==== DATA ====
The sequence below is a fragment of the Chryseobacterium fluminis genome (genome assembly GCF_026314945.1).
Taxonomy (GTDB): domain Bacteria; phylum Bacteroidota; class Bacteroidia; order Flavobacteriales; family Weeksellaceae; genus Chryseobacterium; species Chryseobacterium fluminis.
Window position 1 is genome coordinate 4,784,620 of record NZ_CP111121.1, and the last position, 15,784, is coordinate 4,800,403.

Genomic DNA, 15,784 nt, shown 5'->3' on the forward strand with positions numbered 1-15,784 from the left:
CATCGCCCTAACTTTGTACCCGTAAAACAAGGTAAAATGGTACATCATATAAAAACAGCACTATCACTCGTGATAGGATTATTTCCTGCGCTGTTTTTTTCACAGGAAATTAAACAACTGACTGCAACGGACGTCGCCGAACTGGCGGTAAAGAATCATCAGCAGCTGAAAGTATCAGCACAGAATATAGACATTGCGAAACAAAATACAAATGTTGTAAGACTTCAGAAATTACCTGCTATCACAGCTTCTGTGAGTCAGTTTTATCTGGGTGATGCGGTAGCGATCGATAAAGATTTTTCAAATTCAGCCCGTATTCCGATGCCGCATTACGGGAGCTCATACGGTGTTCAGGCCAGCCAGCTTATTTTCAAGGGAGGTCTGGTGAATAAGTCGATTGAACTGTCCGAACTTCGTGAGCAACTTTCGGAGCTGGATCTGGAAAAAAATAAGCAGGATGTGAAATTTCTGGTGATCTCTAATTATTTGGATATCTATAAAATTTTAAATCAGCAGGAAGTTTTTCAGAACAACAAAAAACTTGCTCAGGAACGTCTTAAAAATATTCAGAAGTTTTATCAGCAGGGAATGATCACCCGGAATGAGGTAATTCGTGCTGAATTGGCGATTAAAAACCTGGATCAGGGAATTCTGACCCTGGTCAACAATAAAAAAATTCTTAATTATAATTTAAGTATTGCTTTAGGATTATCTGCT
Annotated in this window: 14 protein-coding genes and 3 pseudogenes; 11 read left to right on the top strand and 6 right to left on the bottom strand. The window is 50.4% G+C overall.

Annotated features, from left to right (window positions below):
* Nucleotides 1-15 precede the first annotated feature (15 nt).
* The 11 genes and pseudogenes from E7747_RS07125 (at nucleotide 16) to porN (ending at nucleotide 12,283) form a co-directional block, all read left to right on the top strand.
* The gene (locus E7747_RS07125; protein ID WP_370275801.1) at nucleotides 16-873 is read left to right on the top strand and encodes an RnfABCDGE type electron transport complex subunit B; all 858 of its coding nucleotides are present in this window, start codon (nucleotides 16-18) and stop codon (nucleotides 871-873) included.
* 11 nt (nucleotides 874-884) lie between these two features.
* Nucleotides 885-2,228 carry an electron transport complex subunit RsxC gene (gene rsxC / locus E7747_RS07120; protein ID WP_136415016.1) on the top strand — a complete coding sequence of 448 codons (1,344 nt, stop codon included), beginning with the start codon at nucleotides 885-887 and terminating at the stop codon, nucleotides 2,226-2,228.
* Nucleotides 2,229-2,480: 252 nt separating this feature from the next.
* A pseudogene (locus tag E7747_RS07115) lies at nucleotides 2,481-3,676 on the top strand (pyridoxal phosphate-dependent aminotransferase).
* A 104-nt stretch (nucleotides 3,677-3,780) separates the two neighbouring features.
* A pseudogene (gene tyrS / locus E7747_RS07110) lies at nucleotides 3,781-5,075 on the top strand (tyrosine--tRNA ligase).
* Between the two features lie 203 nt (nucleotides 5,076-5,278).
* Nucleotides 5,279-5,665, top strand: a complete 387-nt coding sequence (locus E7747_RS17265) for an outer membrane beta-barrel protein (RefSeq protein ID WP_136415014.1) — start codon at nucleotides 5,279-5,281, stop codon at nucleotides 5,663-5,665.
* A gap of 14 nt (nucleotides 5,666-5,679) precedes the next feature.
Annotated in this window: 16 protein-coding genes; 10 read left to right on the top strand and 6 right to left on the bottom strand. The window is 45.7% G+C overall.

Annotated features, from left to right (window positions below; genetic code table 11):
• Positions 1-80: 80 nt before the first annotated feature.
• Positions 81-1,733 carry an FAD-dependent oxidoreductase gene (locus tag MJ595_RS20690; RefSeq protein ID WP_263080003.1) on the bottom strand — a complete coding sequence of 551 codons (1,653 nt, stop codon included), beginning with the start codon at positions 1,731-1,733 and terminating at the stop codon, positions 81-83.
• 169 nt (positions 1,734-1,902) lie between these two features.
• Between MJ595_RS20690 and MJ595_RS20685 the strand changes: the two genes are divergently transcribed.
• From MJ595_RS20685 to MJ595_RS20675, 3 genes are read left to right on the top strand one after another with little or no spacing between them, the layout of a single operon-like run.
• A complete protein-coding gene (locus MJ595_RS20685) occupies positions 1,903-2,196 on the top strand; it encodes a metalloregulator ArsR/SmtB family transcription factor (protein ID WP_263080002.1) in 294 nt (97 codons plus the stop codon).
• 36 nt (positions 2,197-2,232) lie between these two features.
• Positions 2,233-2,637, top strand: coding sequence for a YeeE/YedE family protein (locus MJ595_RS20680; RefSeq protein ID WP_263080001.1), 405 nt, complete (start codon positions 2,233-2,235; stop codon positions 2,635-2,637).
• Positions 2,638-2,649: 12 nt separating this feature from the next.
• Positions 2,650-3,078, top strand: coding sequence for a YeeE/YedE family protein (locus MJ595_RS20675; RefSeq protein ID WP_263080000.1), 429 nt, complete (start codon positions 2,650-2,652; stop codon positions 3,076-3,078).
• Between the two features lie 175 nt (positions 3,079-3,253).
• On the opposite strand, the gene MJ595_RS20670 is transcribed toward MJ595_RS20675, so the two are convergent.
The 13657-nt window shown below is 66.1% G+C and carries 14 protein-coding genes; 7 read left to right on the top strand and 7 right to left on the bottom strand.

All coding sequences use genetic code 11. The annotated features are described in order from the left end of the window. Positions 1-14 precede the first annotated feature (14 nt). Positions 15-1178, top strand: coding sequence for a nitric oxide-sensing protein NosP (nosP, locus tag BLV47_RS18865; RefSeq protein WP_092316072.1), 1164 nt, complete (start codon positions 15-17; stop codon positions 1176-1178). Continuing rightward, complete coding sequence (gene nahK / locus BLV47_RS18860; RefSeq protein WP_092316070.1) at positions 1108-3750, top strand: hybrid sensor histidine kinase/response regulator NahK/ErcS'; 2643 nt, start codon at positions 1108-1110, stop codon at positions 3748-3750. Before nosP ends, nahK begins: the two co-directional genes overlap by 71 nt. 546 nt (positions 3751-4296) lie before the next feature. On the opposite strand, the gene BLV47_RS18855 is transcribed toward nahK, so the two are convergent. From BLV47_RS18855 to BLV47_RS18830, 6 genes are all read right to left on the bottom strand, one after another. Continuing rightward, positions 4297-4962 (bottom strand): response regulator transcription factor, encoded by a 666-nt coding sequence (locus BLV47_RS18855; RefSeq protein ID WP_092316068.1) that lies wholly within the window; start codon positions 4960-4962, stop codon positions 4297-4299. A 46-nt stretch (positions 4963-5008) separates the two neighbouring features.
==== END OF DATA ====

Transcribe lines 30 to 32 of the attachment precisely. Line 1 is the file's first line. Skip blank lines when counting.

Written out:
• Positions 2,638-2,649: 12 nt separating this feature from the next.
• Positions 2,650-3,078, top strand: coding sequence for a YeeE/YedE family protein (locus MJ595_RS20675; RefSeq protein ID WP_263080000.1), 429 nt, complete (start codon positions 2,650-2,652; stop codon positions 3,076-3,078).
• Between the two features lie 175 nt (positions 3,079-3,253).